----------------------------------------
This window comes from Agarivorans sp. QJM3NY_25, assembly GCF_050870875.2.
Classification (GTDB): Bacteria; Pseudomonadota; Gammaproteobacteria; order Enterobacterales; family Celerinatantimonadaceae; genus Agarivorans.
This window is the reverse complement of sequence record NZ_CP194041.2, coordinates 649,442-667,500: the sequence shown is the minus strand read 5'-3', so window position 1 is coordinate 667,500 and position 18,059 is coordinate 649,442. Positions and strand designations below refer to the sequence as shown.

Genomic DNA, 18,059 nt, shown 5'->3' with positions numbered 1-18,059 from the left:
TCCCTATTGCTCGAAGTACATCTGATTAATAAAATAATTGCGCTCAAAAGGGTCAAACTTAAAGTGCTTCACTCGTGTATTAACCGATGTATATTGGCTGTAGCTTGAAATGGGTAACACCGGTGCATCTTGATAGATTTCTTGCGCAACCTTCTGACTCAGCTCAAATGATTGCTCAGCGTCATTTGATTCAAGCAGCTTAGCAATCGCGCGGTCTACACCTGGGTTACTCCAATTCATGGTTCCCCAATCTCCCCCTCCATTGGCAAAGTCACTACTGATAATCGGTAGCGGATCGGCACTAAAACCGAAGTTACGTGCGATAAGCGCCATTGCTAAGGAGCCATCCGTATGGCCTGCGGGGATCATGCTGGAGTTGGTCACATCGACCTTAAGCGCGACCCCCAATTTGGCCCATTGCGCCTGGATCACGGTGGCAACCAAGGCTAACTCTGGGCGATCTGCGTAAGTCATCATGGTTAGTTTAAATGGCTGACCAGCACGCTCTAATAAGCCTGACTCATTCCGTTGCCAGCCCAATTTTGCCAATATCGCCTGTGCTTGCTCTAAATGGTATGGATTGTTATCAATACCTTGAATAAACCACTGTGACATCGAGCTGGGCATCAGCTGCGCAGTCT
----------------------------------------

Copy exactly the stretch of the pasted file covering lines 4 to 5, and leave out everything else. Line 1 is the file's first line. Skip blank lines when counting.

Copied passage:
Genomic DNA, 18,059 nt, shown 5'->3' with positions numbered 1-18,059 from the left:
TCCCTATTGCTCGAAGTACATCTGATTAATAAAATAATTGCGCTCAAAAGGGTCAAACTTAAAGTGCTTCACTCGTGTATTAACCGATGTATATTGGCTGTAGCTTGAAATGGGTAACACCGGTGCATCTTGATAGATTTCTTGCGCAACCTTCTGACTCAGCTCAAATGATTGCTCAGCGTCATTTGATTCAAGCAGCTTAGCAATCGCGCGGTCTACACCTGGGTTACTCCAATTCATGGTTCCCCAATCTCCCCCTCCATTGGCAAAGTCACTACTGATAATCGGTAGCGGATCGGCACTAAAACCGAAGTTACGTGCGATAAGCGCCATTGCTAAGGAGCCATCCGTATGGCCTGCGGGGATCATGCTGGAGTTGGTCACATCGACCTTAAGCGCGACCCCCAATTTGGCCCATTGCGCCTGGATCACGGTGGCAACCAAGGCTAACTCTGGGCGATCTGCGTAAGTCATCATGGTTAGTTTAAATGGCTGACCAGCACGCTCTAATAAGCCTGACTCATTCCGTTGCCAGCCCAATTTTGCCAATATCGCCTGTGCTTGCTCTAAATGGTATGGATTGTTATCAATACCTTGAATAAACCACTGTGACATCGAGCTGGGCATCAGCTGCGCAGTCT